‘Comfort’ items, mats, curtains or straw for palliasses, were sometimes donated by the local CWA. Some camps held dances or concerts inviting the local people, using the money they made for the comforts and amenities they were missing.
A matron was assigned to the camps. She took on the role of housekeeper, nurse, ‘part-time mother’. And she faced the mammoth task of preparing meals for her hungry ‘family’ each day.
Winning over the doubters
Farmers were sceptical at first, doubting that a ‘city girl’ could handle the hard physical labour. The media did little to encourage intending recruits:
The suggestion to form an army of women to do the hard work of farms is ridiculous. Our women are wonderful, but is it fair to ask them to shear or crutch sheep, to plough the land?
But respect for the AWLA came quickly. In 1943 the Sun reported: ‘The Land Army used to beg the farmers to employ their girls. Now the farmers are the ones to beg its members to help them. One grower had written to say how pleased he was with his lady pickers and hoped he would not have to revert to male labour after the war’.
Mr Broadfoot, Senior Inspector of the Department of Agriculture, offered high praise: ‘These girls are the greatest boon… both on the land and in the packing house. They have proved so capable and popular that the farmers’ wives have taken them to their hearts.’
Mrs. M. Wilson, Mrs. R. Doherty and Miss Laurie Fielder washing asparagus.
Reproduced courtesy State Library Victoria
Harvesting asparagus also called for early starts. When the asparagus tips pushed their way through they were cut with a chisel-like instrument, thrust beneath the soil to slice the spear at the base. Small bundles were then put into heaps for the pick-up gang, who had to finish their work before the heat could spoil the cut batch.
‘There was no glory in it …’ – Land Girl, Pamela Gosney
At its peak about 3,000 women were members of the AWLA, while thousands of other women worked unpaid on family farms. In all perhaps 60,000 women contributed to rural industries.
But after the war, the contribution of the AWLA was largely forgotten. There were no post-war benefits, schemes or honours available to the land girls, and they did not march in Anzac Day parades until 1985.
Some recognition was given when, in 1995, AWLA members became eligible for the Civilian Service Medal, recognising the service of eligible civilians in Australia during World War II. And in 2012 women from the AWLA were invited to attend a dinner at Parliament House in Canberra. In her speech, Prime Minister Julia Gilliard paid tribute to their service:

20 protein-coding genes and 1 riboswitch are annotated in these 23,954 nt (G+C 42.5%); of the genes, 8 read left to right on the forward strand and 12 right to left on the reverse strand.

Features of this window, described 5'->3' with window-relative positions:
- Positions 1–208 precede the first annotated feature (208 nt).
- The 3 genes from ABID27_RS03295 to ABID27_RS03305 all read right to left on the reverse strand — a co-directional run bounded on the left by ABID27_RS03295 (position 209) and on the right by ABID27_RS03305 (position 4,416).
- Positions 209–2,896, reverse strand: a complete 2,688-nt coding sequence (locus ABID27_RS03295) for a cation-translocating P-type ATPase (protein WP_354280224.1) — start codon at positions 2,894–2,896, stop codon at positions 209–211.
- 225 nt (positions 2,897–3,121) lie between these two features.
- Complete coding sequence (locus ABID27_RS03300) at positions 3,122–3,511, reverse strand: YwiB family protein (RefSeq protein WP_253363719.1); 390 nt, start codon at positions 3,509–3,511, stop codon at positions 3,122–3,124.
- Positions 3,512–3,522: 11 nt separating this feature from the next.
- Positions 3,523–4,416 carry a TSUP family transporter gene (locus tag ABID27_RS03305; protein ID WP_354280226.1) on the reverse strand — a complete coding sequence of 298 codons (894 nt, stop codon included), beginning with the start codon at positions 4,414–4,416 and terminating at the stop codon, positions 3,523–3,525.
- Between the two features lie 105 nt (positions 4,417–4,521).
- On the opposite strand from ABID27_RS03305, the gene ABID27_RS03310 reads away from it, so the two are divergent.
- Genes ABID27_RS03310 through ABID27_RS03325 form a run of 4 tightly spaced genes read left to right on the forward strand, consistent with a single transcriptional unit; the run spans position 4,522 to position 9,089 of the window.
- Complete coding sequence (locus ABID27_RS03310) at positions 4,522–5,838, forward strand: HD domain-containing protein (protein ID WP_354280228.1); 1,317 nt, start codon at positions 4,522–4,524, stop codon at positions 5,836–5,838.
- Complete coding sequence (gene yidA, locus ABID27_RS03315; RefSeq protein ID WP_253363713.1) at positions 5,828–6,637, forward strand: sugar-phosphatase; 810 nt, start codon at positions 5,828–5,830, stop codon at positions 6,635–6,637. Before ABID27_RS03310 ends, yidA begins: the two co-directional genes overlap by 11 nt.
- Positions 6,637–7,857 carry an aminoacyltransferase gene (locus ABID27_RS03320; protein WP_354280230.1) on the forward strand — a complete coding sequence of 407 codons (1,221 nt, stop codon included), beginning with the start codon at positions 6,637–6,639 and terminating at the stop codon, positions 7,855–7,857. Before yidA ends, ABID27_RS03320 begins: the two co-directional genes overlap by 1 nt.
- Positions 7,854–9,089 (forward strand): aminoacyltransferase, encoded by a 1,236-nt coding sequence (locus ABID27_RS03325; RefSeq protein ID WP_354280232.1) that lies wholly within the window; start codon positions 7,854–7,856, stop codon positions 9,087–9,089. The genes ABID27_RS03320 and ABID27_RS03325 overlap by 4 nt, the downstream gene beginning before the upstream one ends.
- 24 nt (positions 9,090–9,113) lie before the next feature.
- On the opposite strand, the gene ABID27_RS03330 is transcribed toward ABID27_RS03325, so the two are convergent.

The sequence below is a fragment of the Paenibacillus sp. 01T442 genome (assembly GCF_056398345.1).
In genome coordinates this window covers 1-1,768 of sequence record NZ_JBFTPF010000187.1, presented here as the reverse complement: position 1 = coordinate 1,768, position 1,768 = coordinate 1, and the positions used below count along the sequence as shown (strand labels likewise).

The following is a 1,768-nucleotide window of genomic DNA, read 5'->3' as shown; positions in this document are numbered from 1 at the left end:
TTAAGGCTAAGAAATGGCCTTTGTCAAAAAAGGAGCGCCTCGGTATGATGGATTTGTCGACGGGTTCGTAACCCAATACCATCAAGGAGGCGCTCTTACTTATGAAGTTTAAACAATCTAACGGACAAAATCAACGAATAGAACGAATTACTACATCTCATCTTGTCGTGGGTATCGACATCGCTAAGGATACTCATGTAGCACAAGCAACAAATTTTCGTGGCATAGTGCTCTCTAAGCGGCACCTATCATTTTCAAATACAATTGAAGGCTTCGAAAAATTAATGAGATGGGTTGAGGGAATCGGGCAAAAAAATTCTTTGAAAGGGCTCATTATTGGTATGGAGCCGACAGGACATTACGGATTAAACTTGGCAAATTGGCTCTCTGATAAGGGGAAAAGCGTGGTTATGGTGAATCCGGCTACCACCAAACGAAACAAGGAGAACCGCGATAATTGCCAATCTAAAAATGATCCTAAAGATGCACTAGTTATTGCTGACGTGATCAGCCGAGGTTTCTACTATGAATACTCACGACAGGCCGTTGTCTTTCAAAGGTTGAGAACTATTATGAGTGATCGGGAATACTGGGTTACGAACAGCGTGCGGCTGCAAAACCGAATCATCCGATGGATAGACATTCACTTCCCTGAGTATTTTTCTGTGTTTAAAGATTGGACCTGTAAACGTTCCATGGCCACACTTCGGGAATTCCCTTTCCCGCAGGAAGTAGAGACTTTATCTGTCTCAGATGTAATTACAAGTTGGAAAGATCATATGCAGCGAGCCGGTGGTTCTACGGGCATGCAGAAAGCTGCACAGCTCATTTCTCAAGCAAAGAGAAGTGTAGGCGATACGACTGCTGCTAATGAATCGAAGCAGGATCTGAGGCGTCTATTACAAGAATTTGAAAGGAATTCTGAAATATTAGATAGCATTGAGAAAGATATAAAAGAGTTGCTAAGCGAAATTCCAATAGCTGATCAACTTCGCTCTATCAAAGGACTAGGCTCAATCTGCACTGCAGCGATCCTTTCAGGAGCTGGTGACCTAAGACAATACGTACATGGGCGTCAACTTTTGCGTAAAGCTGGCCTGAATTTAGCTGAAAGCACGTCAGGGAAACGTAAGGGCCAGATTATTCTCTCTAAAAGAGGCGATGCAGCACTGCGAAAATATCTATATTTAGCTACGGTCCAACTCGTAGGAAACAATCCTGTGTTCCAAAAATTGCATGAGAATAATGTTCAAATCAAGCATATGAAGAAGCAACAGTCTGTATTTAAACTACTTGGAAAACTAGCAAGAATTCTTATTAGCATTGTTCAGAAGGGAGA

You went to take up the work of the men who had let for the front. Some of them were your fathers, brothers, or even sons. In doing so, you brought victory closer, just as if you had picked up a rifle yourself.
Now, I know a thing or two about working in a traditionally male domain. But the life I’ve been privileged to lead is only possible because women of courage like you were there first; in the tough years, the desperate years, when the nation faced its ultimate test. You helped Australia pass that test. And today – here in the nation’s heart – we thank you. I know it’s been a long time coming, these words of thanks…
Ladies, each of you will return home with these certificates graciously signed by the Governor-General, and with booklets created by the Australian War Memorial and, above all, with a commemorative brooch to wear. I know you will wear those brooches with a great deal of pride. And I really hope, I genuinely hope they prompt younger Australians to ask you what they mean, because you’ll be able to tell them. You’ll be able to say ‘I answered the nation’s call. I stood up to be counted when Australia needed help the most.’ And a new generation will learn of the remarkable things you did and the remarkable women you are. So today, on behalf of all Australians, I thank you for your generosity and your service. The Australian Women’s Land Army has achieved a lasting place of honour in the history of our nation. May it be celebrated – truly celebrated – for many years to come.
Adam-Smith, Patsy, Australian Women at War. The Five Mile Press Pty Ltd, Victoria, 2014.
Darian-Smith, Kate, On the Home Front. Melbourne in Wartime: 1939-1945, Second Edition, Melbourne University Press, Victoria, 2009.
McKernan, Michael, All In! Australia during the Second World War, Thomas Nelson Australia, Victoria, 1983.
Scott, Jean, Girls with Grit, Allen & Unwin Australia Pty Ltd, New South Wales, 1986.
Saunders, Kay, Not for them battle fatigues: The Australian women's land army in the second world war, Journal of Australian Studies, published online 18 May 2009
Author: Old Treasury Building